This camera is very ambitious piece of work just because of the full-frame sensor, the fixed lens, and the same size as other compact cameras. I can imagine at SONY there were some discussions on the focal length, but I feel that 35mm is the right answer because of the minimum focusing distance, 30cm at normal or 20cm at macro setting. Personally I think 40mm is the most versatile because sometimes I feel 50mm is too narrow while 35mm is too wide. Fixed lenses for SLRs focus as close as their focal length (by converting the unit from mm to cm). For example, 35mm lens can focus as close as 35cm. But this 35mm can focus up to 20cm, so being wide doesn’t matter. And the body is compact, yet it has an exposure adjustment dial on the top, meaning this camera is designed for manual controlling of exposure and focus. I am bad at 35mm but still I wanted to shoot many w960s, and this is made possible by their packaging of these attractive elements. Pictures are wonderful, and lens is outstanding. It is a truly fun camera to shoot with.

The sample above was shot overexposed in order to show exactly what I saw. Yes, this condition is severe for a digital camera, but the output is great. I overexposed by giving up the tonality of light parts, but in fact they are exquisitely “alive.” I felt the same way with the Alpha-99, and I truly admire the tonality realized by the two cameras.

I want to shoot wide open even in a situation like this, because of the sharpness of the lens. I focused to the bronze statue and the sitting man is out of focus. While with a 50mm the framing becomes tighter, with a 35mm you can frame very uniquely like this. Now I’d like to make one point though. The maximum shutter speed is 1/2000 at wide open and it doesn’t increase to 1/4000 until F5.6. They could be able to make it 1/4000 at wide open to take advantage of this splendid lens, but I can also understand that this is because of its lens shutter.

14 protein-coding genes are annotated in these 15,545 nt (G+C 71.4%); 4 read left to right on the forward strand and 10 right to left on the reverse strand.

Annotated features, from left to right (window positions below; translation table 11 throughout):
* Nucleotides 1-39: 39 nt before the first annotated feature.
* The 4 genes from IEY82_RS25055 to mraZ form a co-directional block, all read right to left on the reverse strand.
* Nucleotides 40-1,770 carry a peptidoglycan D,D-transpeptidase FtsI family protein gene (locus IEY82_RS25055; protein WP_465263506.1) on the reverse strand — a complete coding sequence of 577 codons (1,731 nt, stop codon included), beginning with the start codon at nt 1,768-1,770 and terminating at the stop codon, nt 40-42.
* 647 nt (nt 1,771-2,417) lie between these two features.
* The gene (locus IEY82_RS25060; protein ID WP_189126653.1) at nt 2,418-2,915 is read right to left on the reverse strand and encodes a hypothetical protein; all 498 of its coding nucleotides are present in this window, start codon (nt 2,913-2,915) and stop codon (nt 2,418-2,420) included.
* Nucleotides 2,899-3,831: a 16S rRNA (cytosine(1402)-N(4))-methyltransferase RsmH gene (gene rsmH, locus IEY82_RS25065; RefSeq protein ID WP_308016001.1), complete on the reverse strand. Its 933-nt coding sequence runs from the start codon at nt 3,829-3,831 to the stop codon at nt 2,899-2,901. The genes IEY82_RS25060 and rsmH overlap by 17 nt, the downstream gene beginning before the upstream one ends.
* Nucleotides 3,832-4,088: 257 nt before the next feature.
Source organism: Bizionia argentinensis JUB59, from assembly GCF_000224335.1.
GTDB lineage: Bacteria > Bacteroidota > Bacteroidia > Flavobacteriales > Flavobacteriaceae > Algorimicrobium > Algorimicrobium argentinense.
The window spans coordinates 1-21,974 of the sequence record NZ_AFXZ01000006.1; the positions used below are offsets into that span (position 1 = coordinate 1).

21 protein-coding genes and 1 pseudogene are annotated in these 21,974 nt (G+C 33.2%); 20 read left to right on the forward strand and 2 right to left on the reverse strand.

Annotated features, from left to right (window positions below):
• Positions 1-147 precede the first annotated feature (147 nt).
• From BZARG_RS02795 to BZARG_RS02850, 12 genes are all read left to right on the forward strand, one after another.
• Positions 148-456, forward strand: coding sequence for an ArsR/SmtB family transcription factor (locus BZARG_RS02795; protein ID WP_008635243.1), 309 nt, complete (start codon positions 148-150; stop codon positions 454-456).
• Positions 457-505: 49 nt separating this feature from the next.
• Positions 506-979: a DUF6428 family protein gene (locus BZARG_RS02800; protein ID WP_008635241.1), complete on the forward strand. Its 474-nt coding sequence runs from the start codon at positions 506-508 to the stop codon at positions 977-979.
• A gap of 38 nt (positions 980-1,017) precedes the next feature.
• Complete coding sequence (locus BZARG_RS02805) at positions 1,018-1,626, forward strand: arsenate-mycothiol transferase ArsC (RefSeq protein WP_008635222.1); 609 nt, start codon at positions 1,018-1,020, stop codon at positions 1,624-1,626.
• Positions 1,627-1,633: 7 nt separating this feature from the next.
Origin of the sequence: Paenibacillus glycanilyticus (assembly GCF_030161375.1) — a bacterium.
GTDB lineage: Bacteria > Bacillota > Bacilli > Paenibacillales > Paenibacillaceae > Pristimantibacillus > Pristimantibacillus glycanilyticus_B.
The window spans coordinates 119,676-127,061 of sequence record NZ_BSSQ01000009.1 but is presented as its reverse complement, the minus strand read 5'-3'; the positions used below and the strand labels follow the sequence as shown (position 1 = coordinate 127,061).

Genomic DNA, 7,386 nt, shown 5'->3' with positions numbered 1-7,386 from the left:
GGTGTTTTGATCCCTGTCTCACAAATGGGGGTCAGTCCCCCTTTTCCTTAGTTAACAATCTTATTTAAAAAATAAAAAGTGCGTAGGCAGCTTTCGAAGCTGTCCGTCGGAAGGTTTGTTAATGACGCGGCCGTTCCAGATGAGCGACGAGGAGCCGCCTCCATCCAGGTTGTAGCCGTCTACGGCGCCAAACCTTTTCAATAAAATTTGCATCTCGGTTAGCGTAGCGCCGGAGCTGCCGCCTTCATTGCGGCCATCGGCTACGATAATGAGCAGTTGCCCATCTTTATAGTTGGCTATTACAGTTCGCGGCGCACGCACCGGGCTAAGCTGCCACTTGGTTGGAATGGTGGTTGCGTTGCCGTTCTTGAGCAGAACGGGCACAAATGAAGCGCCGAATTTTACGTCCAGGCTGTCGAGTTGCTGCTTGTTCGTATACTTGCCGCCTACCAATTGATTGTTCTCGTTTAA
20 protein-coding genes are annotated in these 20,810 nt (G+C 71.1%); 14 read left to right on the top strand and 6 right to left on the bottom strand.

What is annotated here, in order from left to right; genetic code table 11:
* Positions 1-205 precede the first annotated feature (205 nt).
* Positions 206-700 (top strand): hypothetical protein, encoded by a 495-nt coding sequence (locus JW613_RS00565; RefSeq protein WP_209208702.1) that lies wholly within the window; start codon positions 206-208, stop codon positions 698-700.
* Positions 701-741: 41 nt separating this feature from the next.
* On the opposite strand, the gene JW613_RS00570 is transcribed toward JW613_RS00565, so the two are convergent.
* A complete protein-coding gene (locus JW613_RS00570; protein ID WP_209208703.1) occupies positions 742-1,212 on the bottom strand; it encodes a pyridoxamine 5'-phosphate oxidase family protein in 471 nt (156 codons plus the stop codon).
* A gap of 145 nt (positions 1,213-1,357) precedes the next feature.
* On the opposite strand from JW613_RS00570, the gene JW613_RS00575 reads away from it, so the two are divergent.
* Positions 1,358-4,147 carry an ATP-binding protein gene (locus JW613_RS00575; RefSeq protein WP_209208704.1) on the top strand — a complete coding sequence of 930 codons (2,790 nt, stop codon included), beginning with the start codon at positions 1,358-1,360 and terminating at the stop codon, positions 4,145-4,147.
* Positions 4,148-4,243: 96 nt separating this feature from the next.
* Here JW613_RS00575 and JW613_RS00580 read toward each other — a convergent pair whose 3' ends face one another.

The concrete texture is nicely realized. Very solid as well.

Looking inside a postal office through the window. I imagine how strange I looked to the eyes of passers-by.

Very strong light from side. I wanted some lens flares, so I took the lens shade off. Putting commercial w960graphy aside, I welcome flares to reproduce the atmosphere. But too much flare distracts the whole image. Now, just take a look at what I got from this superb lens.

Lighting is just beautiful in this season because it’s clear and straight. This lens perfectly captures such lighting.

At Ueno Park. I wanted to step down, but shot wide open to eliminate the distracting background.

How was it? I have many other shots, and I will show them to you in the second review.

The best 35mm lens and full frame sensor on your palm

When I first saw this camera, I felt it was little bulky, overstraining, and not even w960genic. But I liked it and started to say “it’s cool!” once I hold it because of its solid feel and simple appearance emphasizing the lens. Also because of SONY’s brand image and an orange ring on the lens, this camera looks like a professional high-class camcorder. So, playing with this gem on your palm is going to be a pleasant experience.

Now, you may wonder if you should choose this RX1 over the Alpha-99 because they are equally priced. This camera is the ultimate compact digital camera because it has a one-of-a-kind lens optimized for the full frame sensor with enough pixel pitch contributing to the high picture quality. I was impressed by the fact that, even with the full frame sensor, I was able to shoot just like when I was using other ordinary compact digital cameras. In other words, it was so easy to use and yet it brings you the excitement of using a deluxe camera. This camera is best suited for those who want the ultimate.

See you at the forthcoming second review!